For other reasons, too, I consider myself quite an elephant-seal expert; I am the elephant-seal editor. I know that the only time the bulls are the least bit vicious is during May and June. This is mating season for them, and as each bull is fond of collecting a harem the fighting among the bulls is terrific. They bunt each other against the sharp rocks of Guadalupe until one or the other gives up and dies. They do not bite. Their mouths are not built for biting. They simply slam each other without mercy; then for the remaining ten months are on the best of terms with all the world. To bear their calves the cows go away into hiding on the opposite side of the island. Some caves are there, and cows like to be around caves.

On these expeditions I like to pretend that I am far away on the other side of the earth and am really doing something for science. The desolate island with its bleak cliffs helps me play the secret little game. But the game is always short-lived, for in actuality we are only a night and a day away from the city, and we are back in port before we know it. Even our captures are no surprise to the city, for the success of the expedition had been radioed on ahead to the Zoo. Trucks and a crane are on the pier to meet us. The trucks parade the giants through the streets to the Zoo tank, and always the creatures are so large that their tails drag along the cement, and persons stare.

The Zoo officials thank us in such a way that I always leave the grounds feeling a little silly. The officials know there is no danger connected with the capture, but I wish they didn’t.

Chapter 3
Honest Conversations

Each two weeks a liner from New York arrives, and we three waterfront reporters go out in a shoreboat to meet her before she docks.

We are three agents of Heaven sent out ahead to inspect the latest shipload of souls before they land.

But, of course, our inspection is only secondhand, as the passengers have been graded and labeled before they left New York.

Their names have been sent overland by the line’s publicity service, but we must make sure they are still aboard, that they did not get off at Panama, and besides, our papers want pictures of them.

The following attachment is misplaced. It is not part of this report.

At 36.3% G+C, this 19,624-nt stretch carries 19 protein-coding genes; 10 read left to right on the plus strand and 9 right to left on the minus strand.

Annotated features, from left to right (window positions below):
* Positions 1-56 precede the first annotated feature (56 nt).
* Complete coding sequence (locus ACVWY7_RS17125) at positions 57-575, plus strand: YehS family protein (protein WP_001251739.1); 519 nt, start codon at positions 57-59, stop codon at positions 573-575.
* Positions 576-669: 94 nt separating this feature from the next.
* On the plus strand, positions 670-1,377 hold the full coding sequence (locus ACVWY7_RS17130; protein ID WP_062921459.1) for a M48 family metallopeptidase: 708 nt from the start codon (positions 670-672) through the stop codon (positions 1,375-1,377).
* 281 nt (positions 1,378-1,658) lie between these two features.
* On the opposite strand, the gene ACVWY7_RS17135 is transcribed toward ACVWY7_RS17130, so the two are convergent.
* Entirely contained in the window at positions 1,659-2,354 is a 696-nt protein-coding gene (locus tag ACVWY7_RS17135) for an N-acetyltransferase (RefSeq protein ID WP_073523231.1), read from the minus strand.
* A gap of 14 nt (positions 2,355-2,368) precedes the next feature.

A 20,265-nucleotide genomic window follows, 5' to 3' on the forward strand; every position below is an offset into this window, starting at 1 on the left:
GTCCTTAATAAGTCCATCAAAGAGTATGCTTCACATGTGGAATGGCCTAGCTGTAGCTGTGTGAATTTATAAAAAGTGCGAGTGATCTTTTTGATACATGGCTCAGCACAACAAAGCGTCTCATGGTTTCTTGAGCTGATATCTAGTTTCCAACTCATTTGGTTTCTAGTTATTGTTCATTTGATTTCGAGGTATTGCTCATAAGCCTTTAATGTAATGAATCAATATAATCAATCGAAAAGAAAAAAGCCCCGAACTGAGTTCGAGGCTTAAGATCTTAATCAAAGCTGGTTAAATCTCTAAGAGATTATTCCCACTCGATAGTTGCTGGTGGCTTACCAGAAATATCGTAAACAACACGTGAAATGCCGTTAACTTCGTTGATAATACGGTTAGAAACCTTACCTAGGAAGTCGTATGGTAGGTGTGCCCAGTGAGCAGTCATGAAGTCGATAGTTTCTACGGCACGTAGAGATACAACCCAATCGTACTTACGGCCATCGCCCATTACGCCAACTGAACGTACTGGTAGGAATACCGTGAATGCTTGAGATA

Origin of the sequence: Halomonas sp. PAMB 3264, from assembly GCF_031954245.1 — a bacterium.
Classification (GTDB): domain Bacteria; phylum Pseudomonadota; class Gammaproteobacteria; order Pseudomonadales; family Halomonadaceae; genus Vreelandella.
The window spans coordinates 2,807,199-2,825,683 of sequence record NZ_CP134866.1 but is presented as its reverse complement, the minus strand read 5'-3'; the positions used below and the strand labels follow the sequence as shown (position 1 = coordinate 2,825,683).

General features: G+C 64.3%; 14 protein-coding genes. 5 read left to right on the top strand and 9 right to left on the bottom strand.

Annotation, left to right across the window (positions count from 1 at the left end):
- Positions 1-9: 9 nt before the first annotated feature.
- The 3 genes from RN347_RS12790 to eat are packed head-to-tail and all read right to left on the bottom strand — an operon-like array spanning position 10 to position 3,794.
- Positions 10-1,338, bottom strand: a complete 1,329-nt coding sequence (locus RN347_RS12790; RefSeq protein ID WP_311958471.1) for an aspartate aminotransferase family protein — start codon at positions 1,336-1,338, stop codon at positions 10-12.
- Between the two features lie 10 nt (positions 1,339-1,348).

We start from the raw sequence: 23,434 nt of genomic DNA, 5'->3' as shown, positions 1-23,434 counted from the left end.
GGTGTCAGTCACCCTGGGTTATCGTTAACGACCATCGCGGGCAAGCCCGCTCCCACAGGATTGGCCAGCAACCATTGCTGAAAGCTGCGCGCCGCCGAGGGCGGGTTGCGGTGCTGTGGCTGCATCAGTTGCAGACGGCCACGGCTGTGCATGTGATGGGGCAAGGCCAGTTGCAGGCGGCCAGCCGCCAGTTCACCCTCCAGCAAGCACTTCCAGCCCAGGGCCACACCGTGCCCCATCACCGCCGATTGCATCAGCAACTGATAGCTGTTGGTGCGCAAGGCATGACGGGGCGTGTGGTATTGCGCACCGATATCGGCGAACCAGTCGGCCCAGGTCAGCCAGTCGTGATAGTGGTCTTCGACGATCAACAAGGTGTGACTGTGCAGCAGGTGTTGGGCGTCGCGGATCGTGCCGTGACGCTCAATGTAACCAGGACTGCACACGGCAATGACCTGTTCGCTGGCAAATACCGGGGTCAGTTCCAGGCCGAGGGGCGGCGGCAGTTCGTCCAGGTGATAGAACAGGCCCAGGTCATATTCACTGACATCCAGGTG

I used to feel mortified at the task of meeting liners, but now I do not mind. I used to believe what I read in books about all passengers considering ships’ reporters a nuisance, but now I do not know for sure. Or perhaps habit has deadened my nerves. As a reporter I may have become what I most feared I would become, “typical.”

Outside the channel we board the liner as soon as the quarantine flag goes down. We climb a Jacob’s ladder, a camera-man with us, to the first hatch.

The passengers bend over the starboard railings to watch us. The three of us, or sometimes there are only two of us, are that “flock” of reporters which famous beings are always encountering in novels. We are the “flock” of reporters from whom famed beings are always hiding. When novelists get real mean, they have us entering rooms with our hats on, and they have us diving for the sandwich plate with both hands and a pocket. And they have us persisting with our questions until finally the hero hauls off and knocks us out.

We, then, are these reporters. We swing aboard, and the line’s publicity agent swings aboard with us. The ship’s purser says hello to us, and he calls us by name, and he tells us which stateroom belongs to us. Sometimes when he is not too busy, he comes with us to the stateroom, bringing a passenger list with him. He rings for a steward, who brings into the stateroom refreshments taken aboard during the vessel’s stop at Havana. The steward also brings three bottles of soda water.